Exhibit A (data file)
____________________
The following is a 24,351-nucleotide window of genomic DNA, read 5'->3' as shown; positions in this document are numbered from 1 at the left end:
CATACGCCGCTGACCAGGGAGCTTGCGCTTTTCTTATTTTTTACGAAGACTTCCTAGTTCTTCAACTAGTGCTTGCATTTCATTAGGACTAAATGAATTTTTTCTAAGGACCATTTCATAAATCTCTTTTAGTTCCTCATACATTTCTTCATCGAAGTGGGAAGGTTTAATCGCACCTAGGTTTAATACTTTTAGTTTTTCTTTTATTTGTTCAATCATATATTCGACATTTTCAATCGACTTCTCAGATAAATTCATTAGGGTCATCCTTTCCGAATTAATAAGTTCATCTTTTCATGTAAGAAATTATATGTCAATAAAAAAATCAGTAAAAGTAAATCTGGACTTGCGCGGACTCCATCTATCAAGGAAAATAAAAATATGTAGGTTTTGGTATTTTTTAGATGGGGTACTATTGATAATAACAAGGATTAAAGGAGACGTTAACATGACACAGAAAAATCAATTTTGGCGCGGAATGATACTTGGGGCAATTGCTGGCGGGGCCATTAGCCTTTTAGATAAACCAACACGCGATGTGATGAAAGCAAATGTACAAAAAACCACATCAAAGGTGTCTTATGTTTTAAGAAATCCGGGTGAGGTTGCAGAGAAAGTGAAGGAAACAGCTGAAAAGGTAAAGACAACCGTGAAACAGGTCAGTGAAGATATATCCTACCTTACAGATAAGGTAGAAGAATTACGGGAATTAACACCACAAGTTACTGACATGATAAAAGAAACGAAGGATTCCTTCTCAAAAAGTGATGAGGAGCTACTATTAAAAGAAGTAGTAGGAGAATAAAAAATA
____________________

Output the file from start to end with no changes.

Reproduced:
The following is a 24,351-nucleotide window of genomic DNA, read 5'->3' as shown; positions in this document are numbered from 1 at the left end:
CATACGCCGCTGACCAGGGAGCTTGCGCTTTTCTTATTTTTTACGAAGACTTCCTAGTTCTTCAACTAGTGCTTGCATTTCATTAGGACTAAATGAATTTTTTCTAAGGACCATTTCATAAATCTCTTTTAGTTCCTCATACATTTCTTCATCGAAGTGGGAAGGTTTAATCGCACCTAGGTTTAATACTTTTAGTTTTTCTTTTATTTGTTCAATCATATATTCGACATTTTCAATCGACTTCTCAGATAAATTCATTAGGGTCATCCTTTCCGAATTAATAAGTTCATCTTTTCATGTAAGAAATTATATGTCAATAAAAAAATCAGTAAAAGTAAATCTGGACTTGCGCGGACTCCATCTATCAAGGAAAATAAAAATATGTAGGTTTTGGTATTTTTTAGATGGGGTACTATTGATAATAACAAGGATTAAAGGAGACGTTAACATGACACAGAAAAATCAATTTTGGCGCGGAATGATACTTGGGGCAATTGCTGGCGGGGCCATTAGCCTTTTAGATAAACCAACACGCGATGTGATGAAAGCAAATGTACAAAAAACCACATCAAAGGTGTCTTATGTTTTAAGAAATCCGGGTGAGGTTGCAGAGAAAGTGAAGGAAACAGCTGAAAAGGTAAAGACAACCGTGAAACAGGTCAGTGAAGATATATCCTACCTTACAGATAAGGTAGAAGAATTACGGGAATTAACACCACAAGTTACTGACATGATAAAAGAAACGAAGGATTCCTTCTCAAAAAGTGATGAGGAGCTACTATTAAAAGAAGTAGTAGGAGAATAAAAAATA